On Liberty Test | Final Test - Easy

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This test consists of 15 multiple choice questions and 5 short answer questions.

Multiple Choice Questions

1. Between what does the author differentiate?
(a) The legitimate use of free speech and the acts of instigation and provocation.
(b) Specific locations and situations in which one may express his or her opinion.
(c) What is an opinion and what is a fact.
(d) Opinions that are factual and should be expressed and those that are false.

2. To drive the people down into being more slavish and less independent of will and of thought is to do what?
(a) Follow the rules of one's culture.
(b) Make a difficult decision.
(c) Make a grievous error.
(d) Make a somewhat poor choice.

3. For whom is this section written?
(a) Readers of the future.
(b) Readers of other cultures.
(c) Readers of the author's time.
(d) Readers of today.

4. What does the philosopher make clear regarding these two questions?
(a) One is more important than the other.
(b) There are many other important questions.
(c) Neither may be important, depending on the situation.
(d) Both sets of actions and consequences need to be taken into account.

5. Who is J.S. Mill's ancient predecessor?
(a) Socrates.
(b) Aristotle.
(c) Plato.
(d) Pythagoras.

6. What is one aspect of trade mentioned?
(a) Union Trade.
(b) Trade Embargo.
(c) International Trade.
(d) Free Trade.

7. What does Mill believe is under attack?
(a) Love and empathy.
(b) Discipline and control.
(c) Life and liberty.
(d) Freedom and variety of situations.

8. To what is separation often conducive?
(a) Understanding.
(b) Much individuation.
(c) At least some individuation.
(d) No individuation.

9. What does Mill want to see regarding his principles?
(a) How these can be applied within an individual's life.
(b) How these can be rewritten.
(c) How these can be applied within the culture as laws of the government.
(d) How these can affect a community.

10. How does the author take the matter discussed in previous chapters into a deeper discussion?
(a) He delves deeper into the obstacles facing democracies.
(b) He delves deeper into the effects of tyranny.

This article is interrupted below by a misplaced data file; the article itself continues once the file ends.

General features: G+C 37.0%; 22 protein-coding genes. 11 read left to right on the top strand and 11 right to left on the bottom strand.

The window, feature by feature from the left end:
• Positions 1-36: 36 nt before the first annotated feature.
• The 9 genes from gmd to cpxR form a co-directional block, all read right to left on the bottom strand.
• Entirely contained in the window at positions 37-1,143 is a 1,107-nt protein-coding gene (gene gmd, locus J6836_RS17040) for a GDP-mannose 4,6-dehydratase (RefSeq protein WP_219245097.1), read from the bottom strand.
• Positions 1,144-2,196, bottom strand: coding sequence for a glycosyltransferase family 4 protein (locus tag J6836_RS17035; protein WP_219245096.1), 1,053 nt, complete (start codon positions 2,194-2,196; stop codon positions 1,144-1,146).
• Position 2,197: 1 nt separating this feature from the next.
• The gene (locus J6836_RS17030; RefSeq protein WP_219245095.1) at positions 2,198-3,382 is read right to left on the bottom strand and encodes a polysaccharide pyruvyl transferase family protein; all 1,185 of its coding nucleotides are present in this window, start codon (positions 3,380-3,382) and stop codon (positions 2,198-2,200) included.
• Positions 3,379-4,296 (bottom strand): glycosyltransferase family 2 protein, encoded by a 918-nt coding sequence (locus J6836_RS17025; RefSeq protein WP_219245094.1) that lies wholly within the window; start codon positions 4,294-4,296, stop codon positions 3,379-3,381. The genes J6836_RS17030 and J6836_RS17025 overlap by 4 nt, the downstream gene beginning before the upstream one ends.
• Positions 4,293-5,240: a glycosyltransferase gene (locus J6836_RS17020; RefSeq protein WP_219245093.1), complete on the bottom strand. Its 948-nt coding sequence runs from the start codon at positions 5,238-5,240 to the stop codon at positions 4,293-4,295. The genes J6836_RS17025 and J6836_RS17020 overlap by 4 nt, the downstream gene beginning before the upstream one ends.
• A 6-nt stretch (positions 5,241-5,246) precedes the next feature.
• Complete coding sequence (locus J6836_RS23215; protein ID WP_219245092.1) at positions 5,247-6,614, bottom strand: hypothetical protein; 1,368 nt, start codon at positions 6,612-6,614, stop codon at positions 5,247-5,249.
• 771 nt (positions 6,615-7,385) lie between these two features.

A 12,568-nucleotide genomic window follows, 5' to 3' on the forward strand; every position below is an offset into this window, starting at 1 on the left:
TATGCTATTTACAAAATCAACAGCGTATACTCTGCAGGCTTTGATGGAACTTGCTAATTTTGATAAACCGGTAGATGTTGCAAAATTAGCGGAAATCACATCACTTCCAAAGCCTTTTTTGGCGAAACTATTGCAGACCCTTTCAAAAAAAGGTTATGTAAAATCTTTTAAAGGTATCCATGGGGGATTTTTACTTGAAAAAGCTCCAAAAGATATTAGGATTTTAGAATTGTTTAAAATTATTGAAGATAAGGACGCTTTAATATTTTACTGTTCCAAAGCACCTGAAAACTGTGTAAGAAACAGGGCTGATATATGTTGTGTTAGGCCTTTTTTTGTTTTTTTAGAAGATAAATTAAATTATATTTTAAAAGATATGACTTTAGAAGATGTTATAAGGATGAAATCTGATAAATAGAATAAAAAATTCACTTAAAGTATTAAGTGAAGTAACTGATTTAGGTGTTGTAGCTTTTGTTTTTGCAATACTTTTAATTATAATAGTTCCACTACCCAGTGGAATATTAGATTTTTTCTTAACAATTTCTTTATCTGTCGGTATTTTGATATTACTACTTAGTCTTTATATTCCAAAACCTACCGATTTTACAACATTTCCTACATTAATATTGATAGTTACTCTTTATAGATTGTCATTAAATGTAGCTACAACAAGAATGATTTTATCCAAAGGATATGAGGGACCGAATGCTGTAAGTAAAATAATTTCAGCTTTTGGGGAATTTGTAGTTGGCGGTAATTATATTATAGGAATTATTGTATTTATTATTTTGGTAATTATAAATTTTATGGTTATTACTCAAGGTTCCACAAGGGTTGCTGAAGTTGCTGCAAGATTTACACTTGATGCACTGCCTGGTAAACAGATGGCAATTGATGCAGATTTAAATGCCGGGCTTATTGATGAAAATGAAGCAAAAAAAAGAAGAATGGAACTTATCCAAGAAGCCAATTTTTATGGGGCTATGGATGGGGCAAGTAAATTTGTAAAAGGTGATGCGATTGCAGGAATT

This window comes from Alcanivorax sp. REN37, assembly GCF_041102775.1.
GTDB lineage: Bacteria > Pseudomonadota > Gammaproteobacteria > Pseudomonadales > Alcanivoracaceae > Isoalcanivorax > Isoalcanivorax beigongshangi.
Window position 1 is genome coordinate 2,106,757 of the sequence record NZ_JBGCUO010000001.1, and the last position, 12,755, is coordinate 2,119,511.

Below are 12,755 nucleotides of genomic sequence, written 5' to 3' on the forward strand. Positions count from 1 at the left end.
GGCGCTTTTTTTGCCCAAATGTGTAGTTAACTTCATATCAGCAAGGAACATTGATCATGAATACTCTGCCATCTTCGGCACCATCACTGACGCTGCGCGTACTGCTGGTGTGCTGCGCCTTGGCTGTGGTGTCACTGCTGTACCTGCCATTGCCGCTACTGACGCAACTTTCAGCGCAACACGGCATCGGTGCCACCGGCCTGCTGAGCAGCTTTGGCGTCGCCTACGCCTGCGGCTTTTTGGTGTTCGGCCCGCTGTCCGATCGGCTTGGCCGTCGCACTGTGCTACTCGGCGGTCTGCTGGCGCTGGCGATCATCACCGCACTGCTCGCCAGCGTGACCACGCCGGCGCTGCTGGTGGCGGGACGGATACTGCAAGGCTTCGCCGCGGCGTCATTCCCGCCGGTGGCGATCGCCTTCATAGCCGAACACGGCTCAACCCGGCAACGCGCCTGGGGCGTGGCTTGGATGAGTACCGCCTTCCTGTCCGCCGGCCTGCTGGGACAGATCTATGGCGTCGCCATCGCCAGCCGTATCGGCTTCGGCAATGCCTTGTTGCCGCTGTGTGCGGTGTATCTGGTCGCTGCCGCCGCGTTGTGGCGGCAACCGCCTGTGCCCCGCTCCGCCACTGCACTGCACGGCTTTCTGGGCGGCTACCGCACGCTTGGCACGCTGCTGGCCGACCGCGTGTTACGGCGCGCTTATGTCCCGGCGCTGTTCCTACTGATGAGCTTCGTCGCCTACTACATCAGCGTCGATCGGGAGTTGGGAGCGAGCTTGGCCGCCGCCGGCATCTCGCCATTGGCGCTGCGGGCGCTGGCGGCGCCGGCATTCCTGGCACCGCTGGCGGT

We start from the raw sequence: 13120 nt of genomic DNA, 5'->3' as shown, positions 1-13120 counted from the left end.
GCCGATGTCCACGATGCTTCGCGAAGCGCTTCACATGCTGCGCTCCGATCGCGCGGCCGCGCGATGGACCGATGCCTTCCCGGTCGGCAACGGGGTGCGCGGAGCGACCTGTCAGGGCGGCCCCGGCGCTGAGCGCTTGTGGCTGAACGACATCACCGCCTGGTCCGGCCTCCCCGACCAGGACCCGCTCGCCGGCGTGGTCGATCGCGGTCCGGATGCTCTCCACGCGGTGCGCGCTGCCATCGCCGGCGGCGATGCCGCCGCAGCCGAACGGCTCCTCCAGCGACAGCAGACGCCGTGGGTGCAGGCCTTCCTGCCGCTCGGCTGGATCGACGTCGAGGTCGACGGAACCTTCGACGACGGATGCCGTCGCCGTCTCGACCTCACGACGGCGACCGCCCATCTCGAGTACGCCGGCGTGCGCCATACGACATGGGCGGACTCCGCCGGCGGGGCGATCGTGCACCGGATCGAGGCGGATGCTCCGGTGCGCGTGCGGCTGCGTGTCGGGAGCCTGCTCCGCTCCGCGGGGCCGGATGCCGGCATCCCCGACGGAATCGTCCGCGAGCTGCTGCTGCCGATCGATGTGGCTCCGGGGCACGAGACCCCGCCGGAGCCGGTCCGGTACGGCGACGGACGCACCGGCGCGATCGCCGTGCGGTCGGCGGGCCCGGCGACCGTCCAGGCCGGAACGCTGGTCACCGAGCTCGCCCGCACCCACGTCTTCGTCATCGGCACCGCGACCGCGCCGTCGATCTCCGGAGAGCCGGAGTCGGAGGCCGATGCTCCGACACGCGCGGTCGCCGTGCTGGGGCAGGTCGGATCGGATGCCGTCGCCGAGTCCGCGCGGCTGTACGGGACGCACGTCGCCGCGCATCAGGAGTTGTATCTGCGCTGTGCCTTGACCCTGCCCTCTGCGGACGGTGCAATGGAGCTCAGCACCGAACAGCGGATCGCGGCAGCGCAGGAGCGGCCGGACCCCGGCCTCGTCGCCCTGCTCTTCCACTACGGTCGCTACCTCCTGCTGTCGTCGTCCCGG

(c) He delves deeper into the compromising of people in a society.
(d) He delves deeper into the individuality of people within a society.

11. What does the author believe regarding medicines?
(a) They should never be used.
(b) They are very dangerous.
(c) Under certain circumstances they may be warranted.
(d) They are useless.

12. Should there be choice among competing goods and services?
(a) Some.
(b) Very little.
(c) No.
(d) Yes.

13. What is of great concern to the philosopher, regarding human nature and character of individuality?
(a) Finding out how to deal with opposing views.
(b) Finding their proper place and balance within the society.
(c) Finding out one's own beliefs.
(d) Finding out how extreme one's behavior can be and be accepted in society.

14. What does Mill do regarding trade?
(a) He ignores it.
(b) He discusses it.
(c) He complains about it.
(d) He suggests it.

15. What does the author give the reader regarding this issue?
(a) A few opinions.
(b) A few responses.
(c) A few questions.
(d) A few examples.

Short Answer Questions

1. Who does the author believe can be a very real problem?

2. Which goods or services stay on the market?

3. What the author implies exists are often directed to whom?

4. The desire that Humboldt put forth for humanity and the method of exploration that he suggests combined with whose systematic thinking and exploration of ideas all tend to assist the process of thought towards arrival at the whole truth of life and of the reality for people?

5. What does the author mean by state?

(see the answer keys)

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